“But they’re not bad boys,” his wife would tell the officers, as she got her coat and left a message for her husband to bring some money to the station upon his return from work. Every time he would come, and without fail every time his boys would walk home before him, his silence garnishing his wife’s rants of “shame”, “regret”, “respect” and “dignity”. One day, he broke his silence to ask the simple question of “why?”. The response hit harder than any punch he’d ever taken, as his youngest son turned and told him, that they “didn’t want to end up like you, working all hours, for a pittance and an ungrateful family”. His pride and joy, shattered by itself, was imploding with such vicious determination, that his wife stepped in and struck the “ungrateful little wretch”, hard across the face.
Soon after, following another such visit from another such pair of officers, he escorted his two sons home, for the last time. “You’re going to have move out,” he told them. “You were once the most important thing to me, more important than anything in the world.” His voice trembled, and his hand shook so he stuffed it into his pocket. “But now, you’ve grown too old for my advice. So, I think it’s high time you had houses of your own.” With a sneer, his youngest son turned on his heel, and began to march away, stopping only to ask his brother; “Well? You coming, or what?”. The man’s elder son, the quieter of the two, looked between his father and brother, before the gravity of his sibling’s personality drew him in. “Sorry Dad,” he said, as he walked away.
That was the last time that he saw his sons. When he told his wife, she had nodded gravely, and commented that she hoped this would force them to grow up. They never had the chance.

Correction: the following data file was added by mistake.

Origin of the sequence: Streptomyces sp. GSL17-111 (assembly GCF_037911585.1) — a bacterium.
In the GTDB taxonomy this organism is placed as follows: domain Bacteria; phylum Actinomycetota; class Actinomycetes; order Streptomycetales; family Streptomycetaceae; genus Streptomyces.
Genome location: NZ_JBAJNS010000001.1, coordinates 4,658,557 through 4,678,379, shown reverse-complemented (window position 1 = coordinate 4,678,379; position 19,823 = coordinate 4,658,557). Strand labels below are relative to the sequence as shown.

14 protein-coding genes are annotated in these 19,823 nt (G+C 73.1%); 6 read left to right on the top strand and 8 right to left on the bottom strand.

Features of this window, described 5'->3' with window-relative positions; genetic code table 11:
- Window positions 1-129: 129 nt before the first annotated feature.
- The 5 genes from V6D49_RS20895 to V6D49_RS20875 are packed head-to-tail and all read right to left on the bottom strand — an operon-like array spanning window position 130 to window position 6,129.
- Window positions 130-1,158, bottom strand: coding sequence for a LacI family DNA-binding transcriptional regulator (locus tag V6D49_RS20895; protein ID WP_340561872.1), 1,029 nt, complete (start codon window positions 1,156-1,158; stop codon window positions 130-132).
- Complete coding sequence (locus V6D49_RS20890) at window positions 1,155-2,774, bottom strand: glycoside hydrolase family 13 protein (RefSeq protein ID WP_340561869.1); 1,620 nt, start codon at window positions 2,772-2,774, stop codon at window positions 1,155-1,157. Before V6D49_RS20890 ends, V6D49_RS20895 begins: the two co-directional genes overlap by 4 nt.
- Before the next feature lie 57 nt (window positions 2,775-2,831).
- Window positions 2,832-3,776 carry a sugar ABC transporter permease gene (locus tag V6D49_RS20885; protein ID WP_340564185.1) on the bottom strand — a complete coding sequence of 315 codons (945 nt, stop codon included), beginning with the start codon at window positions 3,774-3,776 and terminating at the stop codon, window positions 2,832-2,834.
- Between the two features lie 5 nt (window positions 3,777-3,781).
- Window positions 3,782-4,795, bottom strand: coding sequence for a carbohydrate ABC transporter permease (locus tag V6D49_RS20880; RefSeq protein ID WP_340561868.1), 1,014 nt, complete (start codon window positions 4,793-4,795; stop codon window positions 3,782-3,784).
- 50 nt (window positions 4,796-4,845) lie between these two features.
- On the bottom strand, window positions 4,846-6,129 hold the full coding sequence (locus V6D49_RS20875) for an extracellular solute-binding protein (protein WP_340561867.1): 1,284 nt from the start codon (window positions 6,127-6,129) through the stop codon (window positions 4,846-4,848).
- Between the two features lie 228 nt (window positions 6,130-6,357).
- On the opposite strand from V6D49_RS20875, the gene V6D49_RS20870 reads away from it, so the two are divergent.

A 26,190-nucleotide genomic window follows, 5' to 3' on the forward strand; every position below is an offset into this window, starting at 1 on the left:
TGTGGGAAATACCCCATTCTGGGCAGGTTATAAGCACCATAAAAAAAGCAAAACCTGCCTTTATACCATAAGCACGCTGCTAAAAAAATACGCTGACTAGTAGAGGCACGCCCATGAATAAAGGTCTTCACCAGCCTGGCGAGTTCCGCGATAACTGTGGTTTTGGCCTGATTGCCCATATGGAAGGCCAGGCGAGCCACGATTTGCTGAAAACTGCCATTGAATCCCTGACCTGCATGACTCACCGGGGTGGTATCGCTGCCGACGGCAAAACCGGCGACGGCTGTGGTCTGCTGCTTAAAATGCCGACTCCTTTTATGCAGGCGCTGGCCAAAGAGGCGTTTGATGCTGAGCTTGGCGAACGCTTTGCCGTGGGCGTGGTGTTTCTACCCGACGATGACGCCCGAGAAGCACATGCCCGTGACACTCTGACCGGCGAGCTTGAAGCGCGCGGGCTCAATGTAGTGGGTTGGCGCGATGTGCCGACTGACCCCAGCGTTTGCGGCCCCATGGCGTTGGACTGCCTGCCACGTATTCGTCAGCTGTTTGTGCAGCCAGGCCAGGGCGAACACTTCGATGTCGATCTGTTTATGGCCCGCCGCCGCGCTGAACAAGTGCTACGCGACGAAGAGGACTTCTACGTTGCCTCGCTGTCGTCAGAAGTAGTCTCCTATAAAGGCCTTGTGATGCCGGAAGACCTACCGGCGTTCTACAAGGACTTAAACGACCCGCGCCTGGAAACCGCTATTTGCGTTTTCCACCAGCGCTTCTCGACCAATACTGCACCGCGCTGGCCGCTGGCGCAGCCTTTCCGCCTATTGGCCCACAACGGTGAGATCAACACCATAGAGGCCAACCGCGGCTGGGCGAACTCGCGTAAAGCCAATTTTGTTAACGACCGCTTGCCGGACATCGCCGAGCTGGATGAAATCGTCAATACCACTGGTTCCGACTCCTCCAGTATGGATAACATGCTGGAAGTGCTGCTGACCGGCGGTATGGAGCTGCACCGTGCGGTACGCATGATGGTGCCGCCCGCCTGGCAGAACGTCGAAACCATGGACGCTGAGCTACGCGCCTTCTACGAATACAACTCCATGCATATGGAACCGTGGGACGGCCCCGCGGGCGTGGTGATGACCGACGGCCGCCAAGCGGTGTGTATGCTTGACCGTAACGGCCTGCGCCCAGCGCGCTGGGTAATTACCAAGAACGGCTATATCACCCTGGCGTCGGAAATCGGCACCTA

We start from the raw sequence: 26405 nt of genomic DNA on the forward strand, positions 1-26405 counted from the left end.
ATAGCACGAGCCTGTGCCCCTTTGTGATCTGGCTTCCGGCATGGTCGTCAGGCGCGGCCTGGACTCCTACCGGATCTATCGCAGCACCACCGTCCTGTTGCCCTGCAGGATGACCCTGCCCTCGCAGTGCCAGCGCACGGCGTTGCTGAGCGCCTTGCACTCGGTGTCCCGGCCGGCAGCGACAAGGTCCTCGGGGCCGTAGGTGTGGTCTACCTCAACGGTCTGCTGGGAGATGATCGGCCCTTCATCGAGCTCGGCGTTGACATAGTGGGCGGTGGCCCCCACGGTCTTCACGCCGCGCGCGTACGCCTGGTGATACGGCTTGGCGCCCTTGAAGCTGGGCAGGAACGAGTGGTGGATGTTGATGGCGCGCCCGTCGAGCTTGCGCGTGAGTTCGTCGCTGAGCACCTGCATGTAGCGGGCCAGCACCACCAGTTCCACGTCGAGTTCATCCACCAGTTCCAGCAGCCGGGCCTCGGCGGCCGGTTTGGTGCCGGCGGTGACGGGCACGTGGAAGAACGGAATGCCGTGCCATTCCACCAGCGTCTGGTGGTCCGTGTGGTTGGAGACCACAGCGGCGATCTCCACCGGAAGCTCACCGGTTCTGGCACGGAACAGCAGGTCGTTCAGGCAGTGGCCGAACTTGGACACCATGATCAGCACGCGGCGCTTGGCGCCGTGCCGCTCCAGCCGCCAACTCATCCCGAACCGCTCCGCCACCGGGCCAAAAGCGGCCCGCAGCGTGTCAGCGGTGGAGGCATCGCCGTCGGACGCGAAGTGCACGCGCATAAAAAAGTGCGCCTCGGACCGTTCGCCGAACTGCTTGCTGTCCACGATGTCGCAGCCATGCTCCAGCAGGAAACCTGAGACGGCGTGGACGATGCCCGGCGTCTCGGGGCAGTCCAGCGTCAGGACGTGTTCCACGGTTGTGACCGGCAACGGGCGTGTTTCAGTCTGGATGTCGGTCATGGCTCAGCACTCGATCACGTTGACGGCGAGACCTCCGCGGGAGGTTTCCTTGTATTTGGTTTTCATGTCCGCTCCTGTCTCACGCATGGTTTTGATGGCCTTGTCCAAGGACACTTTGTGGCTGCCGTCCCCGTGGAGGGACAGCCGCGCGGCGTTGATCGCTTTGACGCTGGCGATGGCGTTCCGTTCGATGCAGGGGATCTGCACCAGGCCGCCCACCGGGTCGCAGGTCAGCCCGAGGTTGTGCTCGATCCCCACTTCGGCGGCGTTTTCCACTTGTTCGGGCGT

Two weeks later, his wife opened the door to another knock, and another pair of policemen. As she went to get her coat, they stepped inside, and asked if she wanted to have a seat. They then asked if her husband was in, or if he could come home from work, as they had some bad news. She called the oldest of the girls, and sent her running down to the bakery to bring her dad home, as she shakily reached down for the arm of her husband’s chair, and perched nervously upon it. “Both of them,” she asked, “or just the one?”. The shorter of the policemen looked at his colleague, who replied, “both, I’m afraid ma’am.” The mother of two deceased sons, and three healthy daughters, sat silently, her chin resting on her chest as her husband arrived. Slowly, she rose, and took him gently by both arms. She sat him down in his chair and crouched before him, and spoke in tones that no-one else heard. The man heaved a great sigh, and nodded. He looked up at the shorter police officer, and across to his colleague. He rose, and extended his hand, saying “thank you, and sorry for your trouble.” The policemen left their house, and together, the couple went up the stairs to the girls’ bedroom, where they proceeded to explain what had happened to their girls’ brothers, and to console the tears and sadness that exploded all about them. In the midst of the maelstrom of grief, the man and his wife remained stoic, unflinching and together.
Some months later, the couple attended court, to hear a verdict be rendered against the four small-time criminals that the police, and the community believed to be responsible for the deaths of their two oldest children. As they sat and watched, the foreman of the jury rose and swiftly delivered a verdict of “Not Guilty, on all counts”. As the four men cheered and shook hands, the man breathed a deep, shuddering breath, and squeezed his wife’s hand. She turned and looked at him through weary glazed eyes. They stood slowly, and shuffled down the line, excusing themselves as they left the pew. All the way home, they spoke softly about things. On a couple of occasions each faltered, but a consoling arm eased the hurt. They arrived home and walked through the hallway to the kitchen, to make a nice cup of tea.